Subcutaneous Lipoma Mimicking Irreducible Inguinal Hernia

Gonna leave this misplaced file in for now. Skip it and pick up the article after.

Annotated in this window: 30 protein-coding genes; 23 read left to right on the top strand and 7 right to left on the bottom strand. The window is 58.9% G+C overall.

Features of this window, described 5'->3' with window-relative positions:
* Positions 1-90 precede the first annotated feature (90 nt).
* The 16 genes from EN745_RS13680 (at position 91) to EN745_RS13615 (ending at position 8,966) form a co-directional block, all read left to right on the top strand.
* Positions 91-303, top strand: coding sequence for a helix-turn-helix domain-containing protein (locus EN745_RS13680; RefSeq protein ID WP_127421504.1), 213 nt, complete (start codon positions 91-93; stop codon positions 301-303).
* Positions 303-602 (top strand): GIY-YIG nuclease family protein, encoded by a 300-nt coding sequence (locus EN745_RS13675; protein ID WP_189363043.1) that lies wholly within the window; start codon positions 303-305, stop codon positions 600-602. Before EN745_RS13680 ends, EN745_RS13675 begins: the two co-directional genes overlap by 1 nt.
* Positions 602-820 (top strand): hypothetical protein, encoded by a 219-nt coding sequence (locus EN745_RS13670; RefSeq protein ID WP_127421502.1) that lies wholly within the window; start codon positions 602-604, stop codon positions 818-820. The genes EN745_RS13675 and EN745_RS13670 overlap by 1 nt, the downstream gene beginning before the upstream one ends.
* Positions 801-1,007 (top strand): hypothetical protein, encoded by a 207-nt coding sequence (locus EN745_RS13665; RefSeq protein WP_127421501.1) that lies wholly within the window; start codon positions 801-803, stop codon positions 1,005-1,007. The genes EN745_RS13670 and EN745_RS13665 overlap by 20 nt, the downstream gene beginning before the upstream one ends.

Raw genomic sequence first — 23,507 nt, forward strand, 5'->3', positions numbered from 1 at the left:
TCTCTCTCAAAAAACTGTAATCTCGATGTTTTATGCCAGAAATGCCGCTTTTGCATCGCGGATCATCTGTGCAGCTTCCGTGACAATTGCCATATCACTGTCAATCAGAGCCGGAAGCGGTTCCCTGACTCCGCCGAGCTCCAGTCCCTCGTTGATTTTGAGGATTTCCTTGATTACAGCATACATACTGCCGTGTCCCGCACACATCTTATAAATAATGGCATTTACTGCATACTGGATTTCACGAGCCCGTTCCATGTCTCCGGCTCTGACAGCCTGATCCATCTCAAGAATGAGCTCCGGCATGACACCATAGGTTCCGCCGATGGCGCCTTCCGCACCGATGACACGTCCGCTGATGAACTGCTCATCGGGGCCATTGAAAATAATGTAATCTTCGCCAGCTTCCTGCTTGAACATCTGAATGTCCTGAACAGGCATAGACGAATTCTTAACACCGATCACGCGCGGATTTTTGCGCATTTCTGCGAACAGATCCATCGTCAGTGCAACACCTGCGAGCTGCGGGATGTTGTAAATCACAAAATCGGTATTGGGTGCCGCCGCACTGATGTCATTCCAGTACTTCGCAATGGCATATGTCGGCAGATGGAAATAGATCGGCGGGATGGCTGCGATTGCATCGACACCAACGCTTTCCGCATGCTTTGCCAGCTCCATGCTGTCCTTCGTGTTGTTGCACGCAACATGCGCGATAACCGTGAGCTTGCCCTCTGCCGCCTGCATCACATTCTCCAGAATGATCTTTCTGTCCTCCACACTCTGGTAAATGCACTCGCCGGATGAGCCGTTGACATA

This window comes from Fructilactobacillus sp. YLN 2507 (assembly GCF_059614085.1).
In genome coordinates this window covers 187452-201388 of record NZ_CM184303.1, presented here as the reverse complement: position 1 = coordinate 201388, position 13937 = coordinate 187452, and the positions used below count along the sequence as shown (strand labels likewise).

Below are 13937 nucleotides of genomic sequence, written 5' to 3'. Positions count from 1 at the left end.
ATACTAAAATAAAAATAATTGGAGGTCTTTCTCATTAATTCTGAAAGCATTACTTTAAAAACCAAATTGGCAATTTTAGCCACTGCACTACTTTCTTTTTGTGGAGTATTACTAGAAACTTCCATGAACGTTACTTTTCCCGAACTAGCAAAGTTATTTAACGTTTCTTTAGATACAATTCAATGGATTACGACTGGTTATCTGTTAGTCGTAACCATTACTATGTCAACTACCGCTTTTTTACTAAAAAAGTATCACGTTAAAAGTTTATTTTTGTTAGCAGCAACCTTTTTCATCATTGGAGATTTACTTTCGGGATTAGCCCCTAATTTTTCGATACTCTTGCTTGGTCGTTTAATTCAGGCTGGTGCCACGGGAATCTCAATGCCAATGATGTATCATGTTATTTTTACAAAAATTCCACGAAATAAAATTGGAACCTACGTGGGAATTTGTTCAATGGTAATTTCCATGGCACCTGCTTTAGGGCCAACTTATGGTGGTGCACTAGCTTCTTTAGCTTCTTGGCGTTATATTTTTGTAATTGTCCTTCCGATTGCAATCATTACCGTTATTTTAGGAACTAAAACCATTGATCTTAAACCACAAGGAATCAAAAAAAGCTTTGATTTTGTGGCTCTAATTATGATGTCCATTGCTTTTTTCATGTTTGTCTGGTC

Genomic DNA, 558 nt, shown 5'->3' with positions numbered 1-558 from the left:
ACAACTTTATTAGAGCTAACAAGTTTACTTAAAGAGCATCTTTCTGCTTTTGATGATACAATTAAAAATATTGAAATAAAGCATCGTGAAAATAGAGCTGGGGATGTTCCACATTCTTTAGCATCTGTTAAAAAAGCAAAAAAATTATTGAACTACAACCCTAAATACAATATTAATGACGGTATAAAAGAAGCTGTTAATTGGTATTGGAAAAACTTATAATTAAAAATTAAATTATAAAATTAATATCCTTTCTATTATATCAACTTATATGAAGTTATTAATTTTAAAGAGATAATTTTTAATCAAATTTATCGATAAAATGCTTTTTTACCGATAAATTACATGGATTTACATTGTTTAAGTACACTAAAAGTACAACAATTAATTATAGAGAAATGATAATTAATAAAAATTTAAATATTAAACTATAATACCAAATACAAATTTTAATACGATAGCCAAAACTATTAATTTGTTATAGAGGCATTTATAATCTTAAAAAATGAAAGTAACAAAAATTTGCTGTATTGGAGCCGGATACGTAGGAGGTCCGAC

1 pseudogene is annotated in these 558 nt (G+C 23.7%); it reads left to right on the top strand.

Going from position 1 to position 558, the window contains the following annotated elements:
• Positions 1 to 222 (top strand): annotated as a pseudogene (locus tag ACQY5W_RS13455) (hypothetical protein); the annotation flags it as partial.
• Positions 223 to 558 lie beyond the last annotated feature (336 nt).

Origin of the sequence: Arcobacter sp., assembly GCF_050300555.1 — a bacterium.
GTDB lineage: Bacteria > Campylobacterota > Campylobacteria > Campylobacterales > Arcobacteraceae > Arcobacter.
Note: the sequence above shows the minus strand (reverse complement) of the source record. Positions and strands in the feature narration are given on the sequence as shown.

Inguinal or groin region is an area of diagnostic mysteries. It is usually associated with a painless or painful swellings. Swellings in this area can be congenital or acquired, acute or chronic, single or multiple, soft to hard, mobile to immobile and appear suddenly or gradually. Commonest swelling in this region is a simple direct or indirect inguinal hernia in children and adults with a positive cough impulse. The next common lump is a femoral hernia, hydrocoele, sebaceous cyst or an enlarged reactive or malignant lymph node. Other uncommon Differential diagnosis includes ectopic testes, funiculitis, femoral artery aneurysm, pseudoaneurysm, hidradenitis, epididymitis, varicocele and abscess. Subcutaneous lipoma is a rare condition which can mimic a diagnosis of irreducible indirect inguinal hernia and other diagnostic problems for the attending physicians. We present a case of groin lipoma mimicking irreducible right sided indirect inguinal hernia in young healthy man.
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